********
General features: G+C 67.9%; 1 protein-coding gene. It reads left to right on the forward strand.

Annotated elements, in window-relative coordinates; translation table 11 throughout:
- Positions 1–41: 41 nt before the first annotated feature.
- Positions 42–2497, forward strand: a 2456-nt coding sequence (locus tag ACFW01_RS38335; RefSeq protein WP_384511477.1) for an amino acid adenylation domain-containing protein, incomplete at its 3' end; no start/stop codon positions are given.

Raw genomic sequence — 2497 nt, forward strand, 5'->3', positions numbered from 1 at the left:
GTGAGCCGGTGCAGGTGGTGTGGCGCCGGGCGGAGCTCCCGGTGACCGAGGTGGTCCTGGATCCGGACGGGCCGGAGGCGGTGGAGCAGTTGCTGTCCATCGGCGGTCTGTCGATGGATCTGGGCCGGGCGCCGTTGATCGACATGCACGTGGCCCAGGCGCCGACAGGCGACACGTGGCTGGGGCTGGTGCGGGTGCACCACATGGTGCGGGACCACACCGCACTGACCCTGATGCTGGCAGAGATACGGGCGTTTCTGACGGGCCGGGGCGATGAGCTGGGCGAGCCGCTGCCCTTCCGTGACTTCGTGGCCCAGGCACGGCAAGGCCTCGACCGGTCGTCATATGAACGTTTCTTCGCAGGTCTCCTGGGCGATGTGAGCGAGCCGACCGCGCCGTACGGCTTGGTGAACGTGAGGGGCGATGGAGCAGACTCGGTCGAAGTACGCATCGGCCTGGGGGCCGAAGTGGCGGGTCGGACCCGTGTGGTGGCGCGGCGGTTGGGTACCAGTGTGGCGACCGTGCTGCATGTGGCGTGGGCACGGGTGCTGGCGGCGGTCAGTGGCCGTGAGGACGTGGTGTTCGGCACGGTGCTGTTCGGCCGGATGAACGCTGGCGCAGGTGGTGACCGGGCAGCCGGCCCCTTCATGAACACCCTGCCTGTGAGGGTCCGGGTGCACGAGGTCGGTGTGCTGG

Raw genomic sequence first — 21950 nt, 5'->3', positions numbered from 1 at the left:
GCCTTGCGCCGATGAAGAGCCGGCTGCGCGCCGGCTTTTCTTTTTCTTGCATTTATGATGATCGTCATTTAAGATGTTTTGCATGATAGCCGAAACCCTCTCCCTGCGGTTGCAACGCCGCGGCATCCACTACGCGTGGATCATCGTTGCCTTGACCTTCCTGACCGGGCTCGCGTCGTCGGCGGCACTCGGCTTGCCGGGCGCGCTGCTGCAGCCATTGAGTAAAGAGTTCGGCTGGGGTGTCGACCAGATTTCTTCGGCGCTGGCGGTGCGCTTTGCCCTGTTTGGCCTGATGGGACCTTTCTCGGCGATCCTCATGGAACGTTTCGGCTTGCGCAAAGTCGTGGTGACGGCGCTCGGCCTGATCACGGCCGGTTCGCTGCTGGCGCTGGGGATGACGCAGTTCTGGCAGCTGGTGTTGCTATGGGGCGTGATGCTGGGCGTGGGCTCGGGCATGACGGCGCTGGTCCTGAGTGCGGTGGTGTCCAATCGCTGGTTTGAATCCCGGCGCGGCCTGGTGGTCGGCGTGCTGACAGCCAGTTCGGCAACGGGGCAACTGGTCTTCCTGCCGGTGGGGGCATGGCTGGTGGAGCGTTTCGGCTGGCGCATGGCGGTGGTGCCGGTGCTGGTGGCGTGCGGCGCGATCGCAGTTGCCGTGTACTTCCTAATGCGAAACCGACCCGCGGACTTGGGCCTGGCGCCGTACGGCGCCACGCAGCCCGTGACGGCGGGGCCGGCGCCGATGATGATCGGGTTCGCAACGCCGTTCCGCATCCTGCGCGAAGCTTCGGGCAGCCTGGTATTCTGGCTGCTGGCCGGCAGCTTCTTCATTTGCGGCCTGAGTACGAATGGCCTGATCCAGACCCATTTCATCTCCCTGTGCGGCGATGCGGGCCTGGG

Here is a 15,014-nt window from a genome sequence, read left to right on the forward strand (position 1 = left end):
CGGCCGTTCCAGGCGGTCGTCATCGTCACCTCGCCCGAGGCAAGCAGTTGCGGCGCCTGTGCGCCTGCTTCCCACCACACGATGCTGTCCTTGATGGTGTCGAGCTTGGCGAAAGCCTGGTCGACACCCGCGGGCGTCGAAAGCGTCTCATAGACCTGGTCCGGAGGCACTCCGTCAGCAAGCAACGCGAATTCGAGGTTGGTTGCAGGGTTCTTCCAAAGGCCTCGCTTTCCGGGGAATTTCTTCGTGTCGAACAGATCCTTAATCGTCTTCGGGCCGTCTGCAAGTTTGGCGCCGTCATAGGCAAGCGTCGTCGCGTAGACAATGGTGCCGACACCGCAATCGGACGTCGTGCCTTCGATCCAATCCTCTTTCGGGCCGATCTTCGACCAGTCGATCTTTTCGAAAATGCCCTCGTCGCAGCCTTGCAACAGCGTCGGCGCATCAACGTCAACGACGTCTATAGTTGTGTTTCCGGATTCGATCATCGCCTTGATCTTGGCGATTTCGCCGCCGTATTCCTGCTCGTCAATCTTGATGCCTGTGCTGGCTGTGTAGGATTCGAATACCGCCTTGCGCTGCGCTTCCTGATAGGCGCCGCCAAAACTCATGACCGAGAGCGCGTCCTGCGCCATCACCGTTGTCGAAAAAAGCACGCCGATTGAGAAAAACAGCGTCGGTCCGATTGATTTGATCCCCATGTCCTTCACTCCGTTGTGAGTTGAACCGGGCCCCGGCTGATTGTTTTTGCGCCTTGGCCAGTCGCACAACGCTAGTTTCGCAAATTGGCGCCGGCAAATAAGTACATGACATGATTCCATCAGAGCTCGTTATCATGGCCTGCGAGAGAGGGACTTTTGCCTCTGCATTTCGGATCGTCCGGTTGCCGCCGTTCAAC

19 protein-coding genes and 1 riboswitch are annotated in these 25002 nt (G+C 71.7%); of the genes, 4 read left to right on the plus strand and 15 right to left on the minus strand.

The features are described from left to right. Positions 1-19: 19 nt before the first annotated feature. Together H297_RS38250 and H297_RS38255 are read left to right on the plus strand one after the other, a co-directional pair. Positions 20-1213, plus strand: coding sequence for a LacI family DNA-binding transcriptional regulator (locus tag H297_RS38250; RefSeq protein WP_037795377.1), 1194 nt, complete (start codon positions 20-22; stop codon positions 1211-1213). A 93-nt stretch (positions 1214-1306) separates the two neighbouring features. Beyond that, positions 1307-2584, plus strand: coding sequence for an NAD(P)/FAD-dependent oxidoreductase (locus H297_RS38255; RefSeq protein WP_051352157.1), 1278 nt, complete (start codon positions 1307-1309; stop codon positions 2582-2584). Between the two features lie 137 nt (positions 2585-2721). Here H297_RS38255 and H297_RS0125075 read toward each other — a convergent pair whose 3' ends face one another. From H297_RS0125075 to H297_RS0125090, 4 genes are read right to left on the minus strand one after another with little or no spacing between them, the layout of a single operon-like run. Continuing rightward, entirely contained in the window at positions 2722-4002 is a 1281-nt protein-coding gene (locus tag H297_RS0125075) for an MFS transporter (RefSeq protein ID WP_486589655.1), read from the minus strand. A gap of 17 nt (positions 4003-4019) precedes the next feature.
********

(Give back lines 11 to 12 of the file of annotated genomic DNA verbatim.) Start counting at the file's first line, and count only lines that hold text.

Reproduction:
19 protein-coding genes and 1 riboswitch are annotated in these 25002 nt (G+C 71.7%); of the genes, 4 read left to right on the plus strand and 15 right to left on the minus strand.

The features are described from left to right. Positions 1-19: 19 nt before the first annotated feature. Together H297_RS38250 and H297_RS38255 are read left to right on the plus strand one after the other, a co-directional pair. Positions 20-1213, plus strand: coding sequence for a LacI family DNA-binding transcriptional regulator (locus tag H297_RS38250; RefSeq protein WP_037795377.1), 1194 nt, complete (start codon positions 20-22; stop codon positions 1211-1213). A 93-nt stretch (positions 1214-1306) separates the two neighbouring features. Beyond that, positions 1307-2584, plus strand: coding sequence for an NAD(P)/FAD-dependent oxidoreductase (locus H297_RS38255; RefSeq protein WP_051352157.1), 1278 nt, complete (start codon positions 1307-1309; stop codon positions 2582-2584). Between the two features lie 137 nt (positions 2585-2721). Here H297_RS38255 and H297_RS0125075 read toward each other — a convergent pair whose 3' ends face one another. From H297_RS0125075 to H297_RS0125090, 4 genes are read right to left on the minus strand one after another with little or no spacing between them, the layout of a single operon-like run. Continuing rightward, entirely contained in the window at positions 2722-4002 is a 1281-nt protein-coding gene (locus tag H297_RS0125075) for an MFS transporter (RefSeq protein ID WP_486589655.1), read from the minus strand. A gap of 17 nt (positions 4003-4019) precedes the next feature.